DETROIT – Hyundai this year is vows to limit deliveries to non-retail customers, after its U.S. fleet sales rose in 2013.

“We like fleet (as a percentage of total sales) in a 10%-12% range and we historically had been at 23%,” Dave Zuchowski, Hyundai Motor America President and CEO tells WardsAuto in a recent interview here. “We brought (our fleet mix) down to 10% (in 2012), but last year it went back up to 17%. This year our business plan is somewhere between 13% and 14%.”

New product due in 2014, including the next-generation Sonata midsize sedan, should redirect units from fleet to retail customers, Zuchowski says.

The Sonata was Hyundai’s biggest fleet model last year, as midsize sedans traditionally are the most popular vehicle type among mass-quantity buyers.

Since Hyundai started reporting its monthly fleet mix in 2010, its mix of non-retail deliveries has been as low as 3% in December 2011 to as high as 21% last month.

Zuchowski links the late-year spike, which included an 18% fleet mix in both October and November, to rental-car companies stocking up in anticipation of the spring vacation season.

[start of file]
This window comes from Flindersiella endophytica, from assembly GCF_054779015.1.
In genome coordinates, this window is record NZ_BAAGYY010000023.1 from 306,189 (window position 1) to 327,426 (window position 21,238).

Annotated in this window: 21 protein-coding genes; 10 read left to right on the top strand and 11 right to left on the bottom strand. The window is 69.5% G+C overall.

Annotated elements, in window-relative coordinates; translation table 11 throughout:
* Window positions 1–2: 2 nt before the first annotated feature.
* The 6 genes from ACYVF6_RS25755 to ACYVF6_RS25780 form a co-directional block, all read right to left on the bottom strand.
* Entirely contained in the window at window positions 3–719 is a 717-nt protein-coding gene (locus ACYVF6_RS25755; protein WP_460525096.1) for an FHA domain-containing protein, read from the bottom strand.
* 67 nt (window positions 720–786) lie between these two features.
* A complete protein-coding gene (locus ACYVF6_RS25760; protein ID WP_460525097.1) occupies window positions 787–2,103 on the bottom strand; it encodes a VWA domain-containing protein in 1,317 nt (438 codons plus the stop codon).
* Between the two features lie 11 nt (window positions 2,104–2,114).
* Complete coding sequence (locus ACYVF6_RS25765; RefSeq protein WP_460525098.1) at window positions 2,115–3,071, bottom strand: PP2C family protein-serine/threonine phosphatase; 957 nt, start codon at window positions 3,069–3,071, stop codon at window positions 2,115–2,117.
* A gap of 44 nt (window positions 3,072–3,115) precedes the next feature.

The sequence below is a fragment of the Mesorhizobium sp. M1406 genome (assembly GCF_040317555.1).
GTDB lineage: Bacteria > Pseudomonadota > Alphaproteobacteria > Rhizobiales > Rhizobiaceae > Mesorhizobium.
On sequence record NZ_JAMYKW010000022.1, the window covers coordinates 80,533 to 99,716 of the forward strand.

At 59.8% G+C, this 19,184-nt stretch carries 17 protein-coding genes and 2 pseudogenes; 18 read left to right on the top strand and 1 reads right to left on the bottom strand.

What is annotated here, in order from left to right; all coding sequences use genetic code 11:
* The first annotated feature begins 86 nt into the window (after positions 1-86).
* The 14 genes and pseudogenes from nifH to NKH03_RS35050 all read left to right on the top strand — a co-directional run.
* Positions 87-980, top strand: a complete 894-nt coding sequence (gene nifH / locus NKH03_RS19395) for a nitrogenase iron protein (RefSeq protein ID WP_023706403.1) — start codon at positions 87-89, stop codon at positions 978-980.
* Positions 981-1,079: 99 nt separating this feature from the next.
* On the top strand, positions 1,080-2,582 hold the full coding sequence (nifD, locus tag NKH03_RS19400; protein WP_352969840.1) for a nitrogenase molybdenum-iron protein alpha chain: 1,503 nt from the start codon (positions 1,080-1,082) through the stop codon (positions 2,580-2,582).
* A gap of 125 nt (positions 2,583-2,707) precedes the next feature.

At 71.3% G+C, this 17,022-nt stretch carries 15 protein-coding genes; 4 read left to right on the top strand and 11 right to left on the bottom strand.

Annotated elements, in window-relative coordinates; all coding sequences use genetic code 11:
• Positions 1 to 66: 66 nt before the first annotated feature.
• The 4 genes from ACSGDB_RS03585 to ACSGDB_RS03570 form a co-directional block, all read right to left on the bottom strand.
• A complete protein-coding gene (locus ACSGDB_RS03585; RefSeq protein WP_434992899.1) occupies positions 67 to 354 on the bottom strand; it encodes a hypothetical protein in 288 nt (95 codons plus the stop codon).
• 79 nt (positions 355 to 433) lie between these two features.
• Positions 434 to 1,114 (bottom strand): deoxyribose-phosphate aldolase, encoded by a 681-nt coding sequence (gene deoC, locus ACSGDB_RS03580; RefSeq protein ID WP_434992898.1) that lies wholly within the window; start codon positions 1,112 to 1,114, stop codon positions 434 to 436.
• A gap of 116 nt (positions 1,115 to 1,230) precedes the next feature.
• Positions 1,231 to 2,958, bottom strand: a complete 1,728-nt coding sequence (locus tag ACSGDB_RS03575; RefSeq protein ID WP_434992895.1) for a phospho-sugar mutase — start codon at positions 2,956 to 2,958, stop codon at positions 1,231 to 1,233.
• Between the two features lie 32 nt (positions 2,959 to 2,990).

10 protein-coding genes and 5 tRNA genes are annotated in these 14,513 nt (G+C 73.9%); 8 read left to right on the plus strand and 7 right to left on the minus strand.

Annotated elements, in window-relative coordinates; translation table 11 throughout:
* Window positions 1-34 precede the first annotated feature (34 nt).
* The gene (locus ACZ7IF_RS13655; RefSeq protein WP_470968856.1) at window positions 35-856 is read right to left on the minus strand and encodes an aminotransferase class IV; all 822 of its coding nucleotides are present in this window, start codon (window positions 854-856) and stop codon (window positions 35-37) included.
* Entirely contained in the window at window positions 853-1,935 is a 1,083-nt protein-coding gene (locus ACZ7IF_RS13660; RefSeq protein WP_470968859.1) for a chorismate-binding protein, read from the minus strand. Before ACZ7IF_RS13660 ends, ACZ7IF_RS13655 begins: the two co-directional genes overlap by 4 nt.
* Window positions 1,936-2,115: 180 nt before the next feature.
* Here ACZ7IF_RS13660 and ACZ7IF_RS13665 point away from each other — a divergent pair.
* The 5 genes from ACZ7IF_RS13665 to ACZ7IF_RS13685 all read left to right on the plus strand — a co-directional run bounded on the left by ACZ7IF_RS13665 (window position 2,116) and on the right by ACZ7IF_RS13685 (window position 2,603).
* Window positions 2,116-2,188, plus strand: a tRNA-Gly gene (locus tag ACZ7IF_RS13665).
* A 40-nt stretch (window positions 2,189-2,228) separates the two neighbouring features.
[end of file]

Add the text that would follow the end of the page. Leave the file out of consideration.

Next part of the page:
But those companies filled their lots later than usual, as Hyundai started builds of new-model-year vehicles later than usual.

“The timing of the second-half orders, due to our production timing on the start of the ’14-model production, was later in the fourth quarter,” he says.

Hyundai has a lower fleet percentage than most of its domestic competitors, with non-retail sales typically comprising a third of Ford’s and General Motors’ volume. However, Hyundai’s fleet ratio is higher than most of its Japanese competitors, including Toyota, which had an 8.7% fleet mix in 2013.

Zuchowski parrots a long-held Hyundai philosophy when he says fleet sales are somewhat beneficial to the brand.

“It serves a particular purpose for us, because we still (have) lower awareness than many of our competitors,” he says. “Our dealers tell us how many of their customers come into the store saying, ‘I never would have bought a Hyundai, I went on a business trip, I leased a Sonata or Santa Fe (CUV), it was good, and I want to take a look at it.’”

However, the brand is aware of the harm fleet sales can do to residual values.

Through bulk-buying, fleets typically pay less per unit than retail customers and therefore can sell a vehicle for less, which reduces the used-car pricing power held by retail consumers. And vehicles with higher residual values allow an automaker to offer lower monthly lease payments.

“We have a strong leasing portfolio, and we want to protect that portfolio. (But) as we add fleet volumes, we put that portfolio at risk by dropping the residuals,” Zuchowski says. “(Fleet is) one of the key drivers of residuals, and we are very cognizant of that and keep a really close eye on it.”